• Informing the class/school community about the importance of home languages.
  • Making students’ languages visible in the classroom.
  • Making room for  home languages as part of the learning process.
  • Embracing languages, dialects and accents.
  • Providing access to multilingual resources.

Tools like Google Translate and Microsoft Translate support translanguaging and can be a lifeline for students who want to work alongside their peers.

Be Trauma Informed

Many students from refugee situations have experienced traumatic events, and that trauma may continue long after they arrive in Canada. Some students show many signs of trauma, some will show few signs, and some will show no signs of trauma at all. It’s important to keep in mind that as a teacher, you are not a therapist or a mental health professional that will treat the trauma symptoms of students.

You can be trauma-informed by becoming aware of the prevalence of trauma among students, what symptoms of trauma might look like, and how trauma can affect them. Creating a safe, supportive and regulated learning environment will be critical to supporting the transition of students with refugee backgrounds into the classroom.

To learn more about the signs that a student may be struggling with adjustment and trauma, and strategies for creating trauma-informed learning environments, please visit this page or check out this resource from the Alberta Teachers’ Association.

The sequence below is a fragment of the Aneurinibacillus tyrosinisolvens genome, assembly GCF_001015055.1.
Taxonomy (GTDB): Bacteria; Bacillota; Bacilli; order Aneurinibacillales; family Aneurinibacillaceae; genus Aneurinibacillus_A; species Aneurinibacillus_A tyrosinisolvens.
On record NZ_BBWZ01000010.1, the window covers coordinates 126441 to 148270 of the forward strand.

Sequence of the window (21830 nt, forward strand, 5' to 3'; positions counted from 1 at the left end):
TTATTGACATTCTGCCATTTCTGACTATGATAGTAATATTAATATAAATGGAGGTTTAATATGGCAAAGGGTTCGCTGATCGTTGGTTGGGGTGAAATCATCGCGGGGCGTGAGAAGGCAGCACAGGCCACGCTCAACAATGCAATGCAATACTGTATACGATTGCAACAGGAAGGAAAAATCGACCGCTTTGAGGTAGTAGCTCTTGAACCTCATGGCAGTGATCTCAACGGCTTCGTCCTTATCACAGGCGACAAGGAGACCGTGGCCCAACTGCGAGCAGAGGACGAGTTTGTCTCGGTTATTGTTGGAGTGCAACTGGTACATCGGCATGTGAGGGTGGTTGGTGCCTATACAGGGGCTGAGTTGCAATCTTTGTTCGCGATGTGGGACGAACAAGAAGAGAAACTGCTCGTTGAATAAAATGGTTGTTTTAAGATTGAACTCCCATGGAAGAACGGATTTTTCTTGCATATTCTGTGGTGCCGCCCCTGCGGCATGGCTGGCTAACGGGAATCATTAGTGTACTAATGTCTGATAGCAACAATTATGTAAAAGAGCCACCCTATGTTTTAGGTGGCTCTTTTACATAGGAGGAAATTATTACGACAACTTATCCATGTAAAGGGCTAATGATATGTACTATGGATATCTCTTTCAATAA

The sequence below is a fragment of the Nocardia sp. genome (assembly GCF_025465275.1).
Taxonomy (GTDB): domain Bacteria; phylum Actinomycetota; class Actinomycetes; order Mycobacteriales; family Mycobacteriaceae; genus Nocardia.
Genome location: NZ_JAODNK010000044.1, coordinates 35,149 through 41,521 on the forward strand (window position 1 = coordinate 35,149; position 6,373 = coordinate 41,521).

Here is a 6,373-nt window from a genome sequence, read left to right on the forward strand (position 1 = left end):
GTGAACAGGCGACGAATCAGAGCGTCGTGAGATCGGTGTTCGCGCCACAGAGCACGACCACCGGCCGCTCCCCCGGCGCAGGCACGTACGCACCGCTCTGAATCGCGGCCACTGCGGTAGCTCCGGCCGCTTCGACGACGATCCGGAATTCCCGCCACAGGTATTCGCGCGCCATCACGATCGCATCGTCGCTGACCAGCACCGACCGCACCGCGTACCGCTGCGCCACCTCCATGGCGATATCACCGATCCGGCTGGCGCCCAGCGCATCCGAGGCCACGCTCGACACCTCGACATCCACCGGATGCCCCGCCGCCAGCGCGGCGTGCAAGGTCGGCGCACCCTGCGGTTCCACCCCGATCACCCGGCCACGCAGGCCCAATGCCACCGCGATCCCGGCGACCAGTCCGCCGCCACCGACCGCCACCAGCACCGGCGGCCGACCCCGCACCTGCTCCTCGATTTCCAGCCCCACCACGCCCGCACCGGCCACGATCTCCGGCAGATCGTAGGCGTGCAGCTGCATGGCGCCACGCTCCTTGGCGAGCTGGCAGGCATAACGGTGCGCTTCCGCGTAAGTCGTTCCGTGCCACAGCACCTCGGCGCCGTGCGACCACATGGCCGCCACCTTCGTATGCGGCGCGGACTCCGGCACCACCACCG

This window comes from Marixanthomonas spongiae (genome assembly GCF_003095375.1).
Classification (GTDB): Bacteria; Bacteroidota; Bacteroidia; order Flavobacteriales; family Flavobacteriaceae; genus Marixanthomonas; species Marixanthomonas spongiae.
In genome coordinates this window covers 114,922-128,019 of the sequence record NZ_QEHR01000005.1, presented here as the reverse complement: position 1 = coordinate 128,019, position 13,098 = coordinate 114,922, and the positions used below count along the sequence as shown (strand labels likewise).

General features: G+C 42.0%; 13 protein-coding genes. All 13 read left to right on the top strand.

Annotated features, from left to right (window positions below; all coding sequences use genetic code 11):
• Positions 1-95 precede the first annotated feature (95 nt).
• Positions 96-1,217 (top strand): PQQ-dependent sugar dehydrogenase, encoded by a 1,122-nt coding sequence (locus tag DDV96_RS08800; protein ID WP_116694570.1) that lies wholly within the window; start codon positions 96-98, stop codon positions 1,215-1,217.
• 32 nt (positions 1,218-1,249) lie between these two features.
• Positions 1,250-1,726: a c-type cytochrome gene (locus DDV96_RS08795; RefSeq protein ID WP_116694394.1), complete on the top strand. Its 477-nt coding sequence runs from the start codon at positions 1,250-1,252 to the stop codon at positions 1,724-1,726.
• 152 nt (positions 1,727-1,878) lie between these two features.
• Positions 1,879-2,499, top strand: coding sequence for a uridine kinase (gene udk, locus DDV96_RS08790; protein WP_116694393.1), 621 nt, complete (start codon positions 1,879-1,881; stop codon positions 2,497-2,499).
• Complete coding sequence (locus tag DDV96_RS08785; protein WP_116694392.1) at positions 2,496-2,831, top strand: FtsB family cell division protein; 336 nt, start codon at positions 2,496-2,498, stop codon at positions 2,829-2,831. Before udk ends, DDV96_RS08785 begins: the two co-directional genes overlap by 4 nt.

Use the Steps to English Proficiency (STEP) Continua to Provide Appropriate Program Adaptations

Setting appropriate learning expectations for newcomer students who are emergent speakers of English is essential to supporting their success in school, and is mandated by ministry policy. The ESL or ELD Steps to English Proficiency (STEP) Continua is a Ministry developed resource that is very helpful for assessment and planning purposes.  STEP along with the Ontario Curriculum can be used alongside an initial assessment report (if available) and ongoing observations you have of the student.  Find out in your school and in your board what supports or staff or professional learning there is to guide and support programming for ELLs. Start by:

  • Determine whether the student will be placed on the ESL or ELD STEP Continua using recommendations from the initial assessment report and any other observations you have gathered about the student in class or communicating with the family. When a student in grades 3 or higher has had significant gaps or  interrupted learning, they should be placed on the ELD Continua.
  • Modify grade level curriculum expectations, when needed, using the appropriate STEP Continua. You may modify the depth and breadth of the learning expectation to provide the student with an entry point into the Ontario curriculum.
  • Support the student’s learning further by creating a culturally responsive learning environment and providing accommodations that facilitate English or French language acquisition. For example: use of visuals, translation tools, pairing with a peer that speaks the same language, multilingual instructions.

Your Work as a Teacher Matters

When you create a welcoming, safe and supportive environment for newcomer students, you are not just enhancing the learning environment, but playing a direct role in facilitating the success of some of the most vulnerable learners in the school community.